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RAGBRAI director reveals battle with incurable disease; invites others to share on I Ride 4 Day

  • 29 June, 2023
  • Courtney Crowder

Matt Phippen’s vision was cloudy that morning, like a corona of fuzz had descended on the periphery of his sight sometime in the night.

He’d noticed the obstruction a few hours earlier as he got ready for his Sunday closing shift at Scheels. He’d been groggy and figured he’d looked too closely at his bathroom lights, that this was one of those flares you squint away after glancing at a bright sun.

But the blurriness remained for hours.

Then, a few days later, his pointer finger started to go numb, and soon his thumb, too. Maybe he slept on his hand, he thought. Or maybe this was the lingering result of fracturing his collarbone a few months earlier.

But the shooting tingle remained for weeks.

When the prickling crawled up his arm and then onto his outer ear, doctors ordered an MRI. And the resulting scan showed lesions on his spine and his brain.

Each stage of Phippen’s personal medical mystery progressed slowly, like a movie playing at half speed. But when he and his wife found themselves sitting in a small doctor’s office, eyes wide like flashbulbs, the film violently lurched forward, moving in time with their racing hearts.

You have multiple sclerosis, the doctor said.

Bob Libby, CEO of CARE Ambulance, right, talks with Matt Phippen during the RAGBRAI route inspection ride this month.

“He asked me if I had any questions, but I had no idea what to even ask him,” says Phippen, who’d never known anyone with multiple sclerosis, never been around anyone with the disease better known by its initials, MS. “I just remember thinking, ‘OK, now what? What do we do? How do we fix this?’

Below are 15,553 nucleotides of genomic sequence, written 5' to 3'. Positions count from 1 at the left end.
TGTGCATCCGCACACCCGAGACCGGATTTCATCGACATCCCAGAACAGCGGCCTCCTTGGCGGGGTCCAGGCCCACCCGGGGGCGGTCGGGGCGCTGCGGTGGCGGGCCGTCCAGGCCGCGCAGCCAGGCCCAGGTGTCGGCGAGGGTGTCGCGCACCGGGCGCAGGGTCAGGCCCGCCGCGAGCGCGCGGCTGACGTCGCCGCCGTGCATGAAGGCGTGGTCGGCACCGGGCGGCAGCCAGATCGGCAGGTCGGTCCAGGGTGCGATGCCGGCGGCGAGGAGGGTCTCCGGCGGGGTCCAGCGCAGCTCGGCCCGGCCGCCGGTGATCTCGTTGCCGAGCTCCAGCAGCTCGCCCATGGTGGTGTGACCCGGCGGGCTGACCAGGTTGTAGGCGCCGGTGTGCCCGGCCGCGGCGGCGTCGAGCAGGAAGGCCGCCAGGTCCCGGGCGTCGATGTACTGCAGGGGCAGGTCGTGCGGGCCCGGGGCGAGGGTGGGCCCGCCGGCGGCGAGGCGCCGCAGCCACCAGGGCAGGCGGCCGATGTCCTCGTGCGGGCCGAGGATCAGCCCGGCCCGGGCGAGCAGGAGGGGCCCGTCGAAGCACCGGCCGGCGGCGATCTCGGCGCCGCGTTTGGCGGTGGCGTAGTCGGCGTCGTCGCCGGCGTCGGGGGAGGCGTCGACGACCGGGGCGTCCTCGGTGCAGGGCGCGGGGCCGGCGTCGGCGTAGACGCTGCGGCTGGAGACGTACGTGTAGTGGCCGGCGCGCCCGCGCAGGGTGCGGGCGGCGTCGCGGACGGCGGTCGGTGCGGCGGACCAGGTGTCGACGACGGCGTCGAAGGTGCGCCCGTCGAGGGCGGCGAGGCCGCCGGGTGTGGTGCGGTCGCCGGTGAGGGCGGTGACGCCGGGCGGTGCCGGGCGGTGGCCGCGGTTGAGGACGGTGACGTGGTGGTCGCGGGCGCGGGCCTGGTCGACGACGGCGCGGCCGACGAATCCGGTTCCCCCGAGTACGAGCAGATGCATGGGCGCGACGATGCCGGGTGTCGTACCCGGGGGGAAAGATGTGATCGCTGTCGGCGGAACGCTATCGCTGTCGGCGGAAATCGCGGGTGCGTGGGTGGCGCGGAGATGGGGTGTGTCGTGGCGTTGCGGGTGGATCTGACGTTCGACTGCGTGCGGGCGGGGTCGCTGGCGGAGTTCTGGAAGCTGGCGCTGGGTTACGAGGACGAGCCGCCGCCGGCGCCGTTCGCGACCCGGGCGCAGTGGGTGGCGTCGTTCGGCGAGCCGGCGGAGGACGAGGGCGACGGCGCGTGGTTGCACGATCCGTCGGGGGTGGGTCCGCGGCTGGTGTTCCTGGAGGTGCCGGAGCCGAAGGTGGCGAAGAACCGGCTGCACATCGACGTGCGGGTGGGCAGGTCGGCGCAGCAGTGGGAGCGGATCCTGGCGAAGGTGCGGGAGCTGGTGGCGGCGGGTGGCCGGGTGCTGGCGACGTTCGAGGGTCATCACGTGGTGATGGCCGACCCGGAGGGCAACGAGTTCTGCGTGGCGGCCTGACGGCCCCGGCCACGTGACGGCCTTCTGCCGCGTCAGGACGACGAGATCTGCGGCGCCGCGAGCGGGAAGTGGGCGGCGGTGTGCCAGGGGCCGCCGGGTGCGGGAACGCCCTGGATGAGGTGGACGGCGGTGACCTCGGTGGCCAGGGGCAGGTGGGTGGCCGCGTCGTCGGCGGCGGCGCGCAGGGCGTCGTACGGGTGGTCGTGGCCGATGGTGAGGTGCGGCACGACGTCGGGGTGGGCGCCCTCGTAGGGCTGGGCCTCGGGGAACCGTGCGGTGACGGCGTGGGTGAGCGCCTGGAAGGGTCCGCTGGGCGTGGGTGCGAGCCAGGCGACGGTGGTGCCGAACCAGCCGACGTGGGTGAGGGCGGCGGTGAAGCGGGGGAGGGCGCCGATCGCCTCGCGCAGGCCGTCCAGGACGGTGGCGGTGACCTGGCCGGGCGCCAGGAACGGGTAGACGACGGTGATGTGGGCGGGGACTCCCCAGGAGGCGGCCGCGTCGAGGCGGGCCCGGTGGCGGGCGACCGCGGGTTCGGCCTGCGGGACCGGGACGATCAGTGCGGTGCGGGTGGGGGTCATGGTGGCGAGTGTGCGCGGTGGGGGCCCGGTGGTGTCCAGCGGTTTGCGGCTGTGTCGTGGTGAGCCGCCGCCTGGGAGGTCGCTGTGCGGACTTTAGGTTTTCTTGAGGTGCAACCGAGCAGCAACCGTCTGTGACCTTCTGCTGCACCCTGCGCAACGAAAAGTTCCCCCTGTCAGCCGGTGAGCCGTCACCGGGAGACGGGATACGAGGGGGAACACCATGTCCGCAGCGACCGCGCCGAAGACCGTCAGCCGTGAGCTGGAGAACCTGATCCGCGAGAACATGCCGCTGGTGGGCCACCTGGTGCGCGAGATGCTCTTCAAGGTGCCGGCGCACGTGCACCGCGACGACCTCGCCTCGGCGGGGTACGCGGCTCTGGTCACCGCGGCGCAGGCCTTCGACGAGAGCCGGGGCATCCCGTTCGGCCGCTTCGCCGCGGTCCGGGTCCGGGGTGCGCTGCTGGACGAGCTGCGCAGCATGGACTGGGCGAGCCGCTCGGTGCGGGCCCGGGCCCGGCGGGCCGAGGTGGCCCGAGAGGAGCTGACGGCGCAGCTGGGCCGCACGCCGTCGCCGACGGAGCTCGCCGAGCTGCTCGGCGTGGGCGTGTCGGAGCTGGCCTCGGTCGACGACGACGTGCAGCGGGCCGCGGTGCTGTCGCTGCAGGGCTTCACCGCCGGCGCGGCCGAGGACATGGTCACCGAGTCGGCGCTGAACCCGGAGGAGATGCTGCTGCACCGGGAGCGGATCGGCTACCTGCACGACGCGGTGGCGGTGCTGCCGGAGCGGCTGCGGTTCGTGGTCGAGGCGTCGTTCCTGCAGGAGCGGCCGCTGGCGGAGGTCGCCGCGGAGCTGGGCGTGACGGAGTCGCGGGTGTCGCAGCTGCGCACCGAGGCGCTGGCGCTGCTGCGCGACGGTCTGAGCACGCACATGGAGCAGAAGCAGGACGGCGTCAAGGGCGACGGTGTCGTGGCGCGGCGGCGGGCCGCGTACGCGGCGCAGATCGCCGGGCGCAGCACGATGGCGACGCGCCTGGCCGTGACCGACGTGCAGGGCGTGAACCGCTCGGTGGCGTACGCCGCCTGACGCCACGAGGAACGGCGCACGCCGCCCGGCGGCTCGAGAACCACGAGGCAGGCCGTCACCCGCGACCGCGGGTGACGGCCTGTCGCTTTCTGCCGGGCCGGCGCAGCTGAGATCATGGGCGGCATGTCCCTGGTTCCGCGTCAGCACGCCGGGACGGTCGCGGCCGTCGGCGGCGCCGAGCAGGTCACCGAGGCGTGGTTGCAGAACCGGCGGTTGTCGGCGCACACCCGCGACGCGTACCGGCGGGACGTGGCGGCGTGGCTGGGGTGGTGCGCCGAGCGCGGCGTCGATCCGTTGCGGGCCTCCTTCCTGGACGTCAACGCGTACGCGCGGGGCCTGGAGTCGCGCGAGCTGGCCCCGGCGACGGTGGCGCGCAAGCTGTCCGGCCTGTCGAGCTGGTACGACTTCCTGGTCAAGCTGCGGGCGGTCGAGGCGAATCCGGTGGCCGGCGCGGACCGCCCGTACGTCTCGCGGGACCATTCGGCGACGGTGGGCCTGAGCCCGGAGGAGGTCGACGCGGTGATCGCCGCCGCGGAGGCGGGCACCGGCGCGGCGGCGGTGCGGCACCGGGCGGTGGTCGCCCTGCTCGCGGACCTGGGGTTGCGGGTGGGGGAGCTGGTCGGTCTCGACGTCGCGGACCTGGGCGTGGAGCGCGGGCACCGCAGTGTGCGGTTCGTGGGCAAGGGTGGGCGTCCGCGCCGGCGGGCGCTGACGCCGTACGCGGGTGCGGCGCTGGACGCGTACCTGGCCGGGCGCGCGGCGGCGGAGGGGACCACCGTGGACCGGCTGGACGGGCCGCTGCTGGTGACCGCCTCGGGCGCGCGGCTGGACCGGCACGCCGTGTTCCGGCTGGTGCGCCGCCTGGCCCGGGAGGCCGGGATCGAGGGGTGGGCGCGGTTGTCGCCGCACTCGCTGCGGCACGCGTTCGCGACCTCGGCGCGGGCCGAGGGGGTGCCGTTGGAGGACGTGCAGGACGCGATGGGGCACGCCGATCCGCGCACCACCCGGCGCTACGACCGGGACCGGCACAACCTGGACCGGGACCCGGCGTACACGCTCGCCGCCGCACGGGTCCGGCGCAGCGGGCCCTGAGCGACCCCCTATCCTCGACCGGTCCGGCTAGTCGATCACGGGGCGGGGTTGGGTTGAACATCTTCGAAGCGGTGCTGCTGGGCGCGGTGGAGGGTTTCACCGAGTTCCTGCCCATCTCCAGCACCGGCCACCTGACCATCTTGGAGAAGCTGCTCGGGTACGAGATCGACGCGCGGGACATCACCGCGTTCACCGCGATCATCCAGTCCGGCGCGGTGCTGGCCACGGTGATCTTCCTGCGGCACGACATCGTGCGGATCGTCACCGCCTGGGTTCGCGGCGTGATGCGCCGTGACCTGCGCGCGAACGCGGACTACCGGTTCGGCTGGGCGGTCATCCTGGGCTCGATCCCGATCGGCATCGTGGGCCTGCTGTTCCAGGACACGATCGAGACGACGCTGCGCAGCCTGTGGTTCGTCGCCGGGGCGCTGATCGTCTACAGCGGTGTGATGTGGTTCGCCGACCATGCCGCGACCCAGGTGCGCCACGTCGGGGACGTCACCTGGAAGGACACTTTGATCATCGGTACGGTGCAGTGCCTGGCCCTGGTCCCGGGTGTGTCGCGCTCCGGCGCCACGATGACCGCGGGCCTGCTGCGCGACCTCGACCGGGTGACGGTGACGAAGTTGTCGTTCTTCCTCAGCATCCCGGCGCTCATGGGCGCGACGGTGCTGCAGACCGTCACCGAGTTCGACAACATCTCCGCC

“And the unfortunate part is, there really is no fix.”

In the nearly seven years since that appointment, Phippen has kept his diagnosis close, scared of how his life might change; how his wife and three daughters’ lives might change. Scared of, if he’s being honest, giving the disease undue power over him if he dedicates too much energy to it and too many thoughts.

For someone who dwells and researches, someone who likes to break things down into their parts, to know about each detail, before he helps put it back together, Phippen, 43, spent a lot of time pushing his prognosis away. Instead, he immersed himself in his passion for cycling and, recently, his new job with RAGBRAI.

More:Siblings to meet for first time on RAGBRAI

But he’s announcing his fight with MS for the first time publicly to honor a new phase in his journey, a conquering of those fears and an acknowledgment of the power of sharing, a power he fully realized on last year’s RAGBRAI.

He’ll represent his journey with MS during RAGBRAI’s I Ride 4 Day, a new initiative launched in partnership with Go Fund Me to allow riders to show their pride, share their stories and hopefully raise some money for causes close to their hearts.

“The more people you have conversations with, the easier it is not to put your fists up like you want to fight or push somebody away to protect yourself,” he says. “Instead, you lean into it, and you allow yourself to open up and talk.”

“It’s what our world needs more of: People just truly opening up to each other and being vulnerable and falling on the sword and saying, ‘This is what I’m dealing with.’ And doing so knowing that those around them are going to offer support.”

‘Back on a bike’: Cycling’s accessibility excellent for MS management

To Phippen, bicycles have always been vehicles for way more than just getting from here to there.

They’re goal generators, catalysts for change on two wheels — whether that be a physical goal to lose weight, say; or an emotional challenge like getting closer to a family member or even a simple Saturday aspiration to lose yourself in the countryside for a few hours.